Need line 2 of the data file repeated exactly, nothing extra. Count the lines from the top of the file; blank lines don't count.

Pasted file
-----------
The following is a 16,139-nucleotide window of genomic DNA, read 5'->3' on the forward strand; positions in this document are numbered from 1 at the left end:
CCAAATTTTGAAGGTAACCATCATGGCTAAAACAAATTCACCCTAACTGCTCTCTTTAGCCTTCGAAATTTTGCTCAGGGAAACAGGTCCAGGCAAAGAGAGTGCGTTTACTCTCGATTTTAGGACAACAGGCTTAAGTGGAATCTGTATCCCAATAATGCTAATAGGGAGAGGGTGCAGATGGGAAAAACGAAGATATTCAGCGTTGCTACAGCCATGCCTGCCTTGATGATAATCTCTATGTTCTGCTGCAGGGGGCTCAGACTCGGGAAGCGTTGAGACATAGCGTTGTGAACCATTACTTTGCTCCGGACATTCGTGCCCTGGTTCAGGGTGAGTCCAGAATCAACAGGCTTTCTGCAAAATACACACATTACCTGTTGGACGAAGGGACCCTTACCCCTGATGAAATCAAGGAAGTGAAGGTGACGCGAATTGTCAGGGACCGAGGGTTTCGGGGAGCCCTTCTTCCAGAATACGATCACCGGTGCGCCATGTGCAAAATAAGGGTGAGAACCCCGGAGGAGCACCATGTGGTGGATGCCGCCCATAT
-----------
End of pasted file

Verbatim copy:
CCAAATTTTGAAGGTAACCATCATGGCTAAAACAAATTCACCCTAACTGCTCTCTTTAGCCTTCGAAATTTTGCTCAGGGAAACAGGTCCAGGCAAAGAGAGTGCGTTTACTCTCGATTTTAGGACAACAGGCTTAAGTGGAATCTGTATCCCAATAATGCTAATAGGGAGAGGGTGCAGATGGGAAAAACGAAGATATTCAGCGTTGCTACAGCCATGCCTGCCTTGATGATAATCTCTATGTTCTGCTGCAGGGGGCTCAGACTCGGGAAGCGTTGAGACATAGCGTTGTGAACCATTACTTTGCTCCGGACATTCGTGCCCTGGTTCAGGGTGAGTCCAGAATCAACAGGCTTTCTGCAAAATACACACATTACCTGTTGGACGAAGGGACCCTTACCCCTGATGAAATCAAGGAAGTGAAGGTGACGCGAATTGTCAGGGACCGAGGGTTTCGGGGAGCCCTTCTTCCAGAATACGATCACCGGTGCGCCATGTGCAAAATAAGGGTGAGAACCCCGGAGGAGCACCATGTGGTGGATGCCGCCCATAT